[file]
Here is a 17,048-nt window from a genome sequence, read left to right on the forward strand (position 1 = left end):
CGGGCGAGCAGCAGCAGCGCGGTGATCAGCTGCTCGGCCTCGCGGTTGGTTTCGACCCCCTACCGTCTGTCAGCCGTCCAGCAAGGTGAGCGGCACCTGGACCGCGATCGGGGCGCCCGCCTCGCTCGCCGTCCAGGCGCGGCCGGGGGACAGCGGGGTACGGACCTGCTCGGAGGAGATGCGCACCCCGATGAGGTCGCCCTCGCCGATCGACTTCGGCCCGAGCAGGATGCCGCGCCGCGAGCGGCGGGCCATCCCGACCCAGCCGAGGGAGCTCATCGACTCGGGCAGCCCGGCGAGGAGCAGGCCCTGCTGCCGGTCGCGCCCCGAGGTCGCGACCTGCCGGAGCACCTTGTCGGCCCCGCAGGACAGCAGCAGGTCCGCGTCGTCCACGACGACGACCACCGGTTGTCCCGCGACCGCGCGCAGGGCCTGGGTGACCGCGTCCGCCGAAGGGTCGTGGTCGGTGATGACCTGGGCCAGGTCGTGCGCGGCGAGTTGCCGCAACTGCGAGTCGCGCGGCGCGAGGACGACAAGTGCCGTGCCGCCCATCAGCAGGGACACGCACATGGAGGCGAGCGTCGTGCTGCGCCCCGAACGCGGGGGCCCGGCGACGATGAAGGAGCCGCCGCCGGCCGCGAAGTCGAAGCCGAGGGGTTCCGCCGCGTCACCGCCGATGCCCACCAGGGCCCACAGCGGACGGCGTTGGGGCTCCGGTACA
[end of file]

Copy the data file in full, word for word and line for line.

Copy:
Here is a 17,048-nt window from a genome sequence, read left to right on the forward strand (position 1 = left end):
CGGGCGAGCAGCAGCAGCGCGGTGATCAGCTGCTCGGCCTCGCGGTTGGTTTCGACCCCCTACCGTCTGTCAGCCGTCCAGCAAGGTGAGCGGCACCTGGACCGCGATCGGGGCGCCCGCCTCGCTCGCCGTCCAGGCGCGGCCGGGGGACAGCGGGGTACGGACCTGCTCGGAGGAGATGCGCACCCCGATGAGGTCGCCCTCGCCGATCGACTTCGGCCCGAGCAGGATGCCGCGCCGCGAGCGGCGGGCCATCCCGACCCAGCCGAGGGAGCTCATCGACTCGGGCAGCCCGGCGAGGAGCAGGCCCTGCTGCCGGTCGCGCCCCGAGGTCGCGACCTGCCGGAGCACCTTGTCGGCCCCGCAGGACAGCAGCAGGTCCGCGTCGTCCACGACGACGACCACCGGTTGTCCCGCGACCGCGCGCAGGGCCTGGGTGACCGCGTCCGCCGAAGGGTCGTGGTCGGTGATGACCTGGGCCAGGTCGTGCGCGGCGAGTTGCCGCAACTGCGAGTCGCGCGGCGCGAGGACGACAAGTGCCGTGCCGCCCATCAGCAGGGACACGCACATGGAGGCGAGCGTCGTGCTGCGCCCCGAACGCGGGGGCCCGGCGACGATGAAGGAGCCGCCGCCGGCCGCGAAGTCGAAGCCGAGGGGTTCCGCCGCGTCACCGCCGATGCCCACCAGGGCCCACAGCGGACGGCGTTGGGGCTCCGGTACA